What is legal marketing, really? Whenever lawyers call me up, one of the first questions I ask is “What are you currently doing to market yourself?” Many tell me that they’ve tried law firm advertising but mainly get new customers by referrals. They may have tried sending some postcards or creating a website, but nothing has been effective in generating new leads.
Does this sound familiar?
When most people think of law firm marketing, they think of all the things they could be doing to tell people about their business. They think of advertising, websites, newsletters, postcards, or other various tactics. They also might think of sales techniques like cold calling. These each have their place in marketing, but marketing includes much more.
What is Legal Marketing?
“Marketing” is an umbrella term that involves everything you do to attract clients and help them solve their problems. It includes:
- the types of services you offer
- how you position and package your legal services
- what you charge
- your marketing materials such as ads, websites, brochures, and newsletters
- how you present yourself in meetings
- how your staff treats clients through phone and email
- networking such as lunch, golf, or organizational events
- how you get referrals
As you can see, law firm marketing is not just a set of tools to communicate with prospects and clients. Marketing is a mindset. It is more than the casual philosophy of “just do it” – just run those ads and wait for the phone to start ringing. It’s about everything you do or say to customers and prospects through any type of medium – phone, email, brochure, website, etc.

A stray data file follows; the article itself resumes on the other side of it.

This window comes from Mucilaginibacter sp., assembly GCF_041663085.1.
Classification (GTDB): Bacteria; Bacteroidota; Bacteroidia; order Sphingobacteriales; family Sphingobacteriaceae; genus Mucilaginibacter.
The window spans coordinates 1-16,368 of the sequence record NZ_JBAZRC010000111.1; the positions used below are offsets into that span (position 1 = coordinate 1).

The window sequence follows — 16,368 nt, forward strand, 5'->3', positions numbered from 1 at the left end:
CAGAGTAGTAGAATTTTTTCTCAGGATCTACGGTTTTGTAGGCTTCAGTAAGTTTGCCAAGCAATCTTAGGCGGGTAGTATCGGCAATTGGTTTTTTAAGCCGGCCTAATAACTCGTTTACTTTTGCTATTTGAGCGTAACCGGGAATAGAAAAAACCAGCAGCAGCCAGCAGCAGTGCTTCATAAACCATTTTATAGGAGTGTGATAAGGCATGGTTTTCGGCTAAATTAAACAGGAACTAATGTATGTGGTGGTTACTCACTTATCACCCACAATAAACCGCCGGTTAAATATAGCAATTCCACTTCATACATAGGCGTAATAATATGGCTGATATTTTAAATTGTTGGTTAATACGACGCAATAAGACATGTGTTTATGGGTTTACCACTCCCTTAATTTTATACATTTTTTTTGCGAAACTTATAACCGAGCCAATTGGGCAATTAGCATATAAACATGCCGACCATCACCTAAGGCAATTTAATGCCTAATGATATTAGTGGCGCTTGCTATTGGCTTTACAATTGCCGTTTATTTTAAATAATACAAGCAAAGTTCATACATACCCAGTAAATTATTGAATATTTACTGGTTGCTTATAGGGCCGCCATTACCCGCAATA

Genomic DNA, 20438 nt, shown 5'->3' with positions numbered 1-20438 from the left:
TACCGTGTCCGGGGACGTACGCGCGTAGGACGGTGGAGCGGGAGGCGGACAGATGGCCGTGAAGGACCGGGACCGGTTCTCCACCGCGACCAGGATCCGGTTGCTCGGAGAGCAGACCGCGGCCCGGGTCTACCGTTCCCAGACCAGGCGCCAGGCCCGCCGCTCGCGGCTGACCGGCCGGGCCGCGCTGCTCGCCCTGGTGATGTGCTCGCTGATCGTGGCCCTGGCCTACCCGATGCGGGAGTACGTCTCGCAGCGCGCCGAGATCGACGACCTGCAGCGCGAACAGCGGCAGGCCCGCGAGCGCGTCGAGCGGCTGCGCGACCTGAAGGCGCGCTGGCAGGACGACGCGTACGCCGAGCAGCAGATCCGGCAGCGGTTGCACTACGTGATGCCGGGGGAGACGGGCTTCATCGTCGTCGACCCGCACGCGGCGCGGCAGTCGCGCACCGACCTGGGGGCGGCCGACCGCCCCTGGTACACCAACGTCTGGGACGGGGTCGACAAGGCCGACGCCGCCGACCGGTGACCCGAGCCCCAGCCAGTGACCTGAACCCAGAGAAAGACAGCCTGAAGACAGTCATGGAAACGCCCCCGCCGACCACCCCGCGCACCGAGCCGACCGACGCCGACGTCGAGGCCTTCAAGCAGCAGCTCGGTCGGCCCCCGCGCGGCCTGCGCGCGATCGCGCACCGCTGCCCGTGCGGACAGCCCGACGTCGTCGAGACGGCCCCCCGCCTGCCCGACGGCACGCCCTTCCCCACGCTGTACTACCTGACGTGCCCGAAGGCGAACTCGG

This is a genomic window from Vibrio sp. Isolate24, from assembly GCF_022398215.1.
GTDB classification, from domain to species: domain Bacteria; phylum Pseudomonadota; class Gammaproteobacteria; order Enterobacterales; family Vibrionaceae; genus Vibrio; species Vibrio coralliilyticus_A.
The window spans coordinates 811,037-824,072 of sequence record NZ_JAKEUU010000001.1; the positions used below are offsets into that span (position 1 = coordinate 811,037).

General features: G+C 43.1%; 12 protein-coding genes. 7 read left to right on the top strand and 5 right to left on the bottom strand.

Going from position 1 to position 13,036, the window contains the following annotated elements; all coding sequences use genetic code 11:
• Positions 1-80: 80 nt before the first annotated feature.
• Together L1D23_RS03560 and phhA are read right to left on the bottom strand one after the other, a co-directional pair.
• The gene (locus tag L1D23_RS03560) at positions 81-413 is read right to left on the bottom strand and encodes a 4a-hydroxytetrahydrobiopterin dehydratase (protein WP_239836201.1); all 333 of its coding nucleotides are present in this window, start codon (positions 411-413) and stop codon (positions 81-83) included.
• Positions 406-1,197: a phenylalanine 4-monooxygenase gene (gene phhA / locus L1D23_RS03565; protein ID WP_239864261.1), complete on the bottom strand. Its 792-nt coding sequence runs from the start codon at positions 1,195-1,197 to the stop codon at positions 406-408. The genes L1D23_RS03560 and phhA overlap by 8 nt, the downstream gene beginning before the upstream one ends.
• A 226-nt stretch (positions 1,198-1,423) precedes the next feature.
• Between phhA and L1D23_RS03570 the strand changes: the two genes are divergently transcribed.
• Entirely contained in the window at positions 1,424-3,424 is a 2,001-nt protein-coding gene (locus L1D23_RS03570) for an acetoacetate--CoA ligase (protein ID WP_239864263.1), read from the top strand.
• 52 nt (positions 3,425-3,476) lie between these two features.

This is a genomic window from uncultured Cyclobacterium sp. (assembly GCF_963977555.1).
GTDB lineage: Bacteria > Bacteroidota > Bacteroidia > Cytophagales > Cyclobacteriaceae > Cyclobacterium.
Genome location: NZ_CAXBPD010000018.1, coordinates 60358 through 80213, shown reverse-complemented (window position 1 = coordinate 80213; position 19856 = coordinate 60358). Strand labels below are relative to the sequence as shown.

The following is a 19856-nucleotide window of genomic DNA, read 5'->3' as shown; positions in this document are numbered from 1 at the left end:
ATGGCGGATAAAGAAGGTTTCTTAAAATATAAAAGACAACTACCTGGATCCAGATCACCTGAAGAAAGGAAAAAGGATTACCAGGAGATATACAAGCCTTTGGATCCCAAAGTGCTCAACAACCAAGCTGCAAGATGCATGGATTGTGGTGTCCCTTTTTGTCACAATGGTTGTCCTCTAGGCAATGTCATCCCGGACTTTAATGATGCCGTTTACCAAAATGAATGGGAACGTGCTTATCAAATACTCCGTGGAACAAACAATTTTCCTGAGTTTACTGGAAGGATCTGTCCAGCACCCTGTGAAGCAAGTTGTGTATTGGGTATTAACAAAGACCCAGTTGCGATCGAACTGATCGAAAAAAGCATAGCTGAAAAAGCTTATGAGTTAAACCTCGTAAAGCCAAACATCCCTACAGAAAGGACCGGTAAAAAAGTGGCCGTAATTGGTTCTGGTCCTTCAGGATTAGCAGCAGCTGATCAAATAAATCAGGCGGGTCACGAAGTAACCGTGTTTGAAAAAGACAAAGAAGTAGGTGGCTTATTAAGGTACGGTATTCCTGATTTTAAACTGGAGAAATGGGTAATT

Legal Marketing Is A Process – Not An Event
Law firm marketing is an ongoing process. Rarely will one letter/ad/newsletter close the deal. You can’t hire a sales person to sell your services for you. People hire lawyers they know, like and trust. If they are going to build a working relationship with you, they want to get to know who you are, how knowledgeable you are, and how you can help them with their legal issues. That can take time – and usually takes at least one face-to-face meeting, especially if your fees are high.
Think of marketing in the same way you approach your firm’s finances – you do the books and pay your bills on a routine basis. Marketing should be no different. What do you need to do every month, every week, every day to get your message out there?
As management guru Peter Drucker has written, “Business has only two basic functions: marketing and innovation. Marketing and innovation produce results. All the rest are costs.” Innovation is about tailoring your services creatively to fit your clients’ needs while marketing is about promoting your services to the people who need them most.